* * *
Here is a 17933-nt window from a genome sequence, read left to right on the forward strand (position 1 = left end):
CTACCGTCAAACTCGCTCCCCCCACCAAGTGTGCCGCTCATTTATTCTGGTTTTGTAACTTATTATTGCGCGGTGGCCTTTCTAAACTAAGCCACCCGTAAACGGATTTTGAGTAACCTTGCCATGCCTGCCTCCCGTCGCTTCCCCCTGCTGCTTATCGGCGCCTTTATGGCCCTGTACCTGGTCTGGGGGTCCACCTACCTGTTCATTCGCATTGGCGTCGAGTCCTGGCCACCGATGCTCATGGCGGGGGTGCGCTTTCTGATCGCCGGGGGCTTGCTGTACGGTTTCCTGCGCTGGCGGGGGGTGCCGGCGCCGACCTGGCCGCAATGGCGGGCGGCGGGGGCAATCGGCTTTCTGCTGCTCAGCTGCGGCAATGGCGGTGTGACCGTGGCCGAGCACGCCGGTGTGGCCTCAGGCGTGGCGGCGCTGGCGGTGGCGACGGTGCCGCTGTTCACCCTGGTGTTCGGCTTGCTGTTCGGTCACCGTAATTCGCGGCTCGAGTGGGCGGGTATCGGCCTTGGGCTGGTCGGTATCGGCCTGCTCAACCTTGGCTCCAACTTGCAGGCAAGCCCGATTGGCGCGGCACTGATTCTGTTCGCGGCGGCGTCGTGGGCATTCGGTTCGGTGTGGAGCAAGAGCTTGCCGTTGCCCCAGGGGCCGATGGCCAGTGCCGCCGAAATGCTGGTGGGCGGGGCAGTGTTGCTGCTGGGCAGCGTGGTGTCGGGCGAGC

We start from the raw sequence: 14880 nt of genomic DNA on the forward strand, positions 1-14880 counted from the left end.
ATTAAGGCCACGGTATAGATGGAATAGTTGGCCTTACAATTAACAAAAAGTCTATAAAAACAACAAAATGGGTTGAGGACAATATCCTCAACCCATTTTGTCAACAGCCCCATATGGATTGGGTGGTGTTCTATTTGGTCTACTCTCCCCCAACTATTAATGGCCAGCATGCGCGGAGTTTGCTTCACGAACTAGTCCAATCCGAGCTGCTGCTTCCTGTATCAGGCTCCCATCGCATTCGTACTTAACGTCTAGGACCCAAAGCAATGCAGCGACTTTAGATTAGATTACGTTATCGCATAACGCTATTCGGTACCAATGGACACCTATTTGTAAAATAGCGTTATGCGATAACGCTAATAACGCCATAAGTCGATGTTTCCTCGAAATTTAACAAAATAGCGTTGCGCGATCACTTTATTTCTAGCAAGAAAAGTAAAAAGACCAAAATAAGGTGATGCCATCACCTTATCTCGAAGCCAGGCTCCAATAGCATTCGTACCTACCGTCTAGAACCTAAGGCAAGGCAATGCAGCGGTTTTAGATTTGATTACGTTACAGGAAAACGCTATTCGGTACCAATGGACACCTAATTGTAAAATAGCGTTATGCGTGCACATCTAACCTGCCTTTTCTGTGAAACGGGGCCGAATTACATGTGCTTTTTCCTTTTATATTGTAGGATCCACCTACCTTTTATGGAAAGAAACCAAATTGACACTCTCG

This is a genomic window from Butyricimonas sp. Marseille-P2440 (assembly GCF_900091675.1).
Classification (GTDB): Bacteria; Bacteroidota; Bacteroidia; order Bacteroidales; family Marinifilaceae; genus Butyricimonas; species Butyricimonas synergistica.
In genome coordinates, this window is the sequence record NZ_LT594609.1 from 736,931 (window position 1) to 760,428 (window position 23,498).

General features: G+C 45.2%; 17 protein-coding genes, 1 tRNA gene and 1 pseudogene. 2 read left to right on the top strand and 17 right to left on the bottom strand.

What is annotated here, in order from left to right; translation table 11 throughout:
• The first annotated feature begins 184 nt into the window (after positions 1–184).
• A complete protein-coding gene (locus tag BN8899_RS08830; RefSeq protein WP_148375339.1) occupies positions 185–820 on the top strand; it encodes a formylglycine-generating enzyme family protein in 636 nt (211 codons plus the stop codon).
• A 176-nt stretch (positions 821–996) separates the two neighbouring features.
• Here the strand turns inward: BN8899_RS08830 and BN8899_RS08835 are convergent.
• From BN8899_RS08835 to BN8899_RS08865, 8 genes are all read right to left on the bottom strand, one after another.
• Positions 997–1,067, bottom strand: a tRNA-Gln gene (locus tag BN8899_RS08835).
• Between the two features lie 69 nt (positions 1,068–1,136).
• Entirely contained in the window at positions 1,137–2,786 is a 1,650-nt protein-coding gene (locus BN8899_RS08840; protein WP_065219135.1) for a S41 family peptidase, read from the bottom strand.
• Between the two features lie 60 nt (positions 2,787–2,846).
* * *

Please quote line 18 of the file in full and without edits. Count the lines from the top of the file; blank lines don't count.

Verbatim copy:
• Between the two features lie 60 nt (positions 2,787–2,846).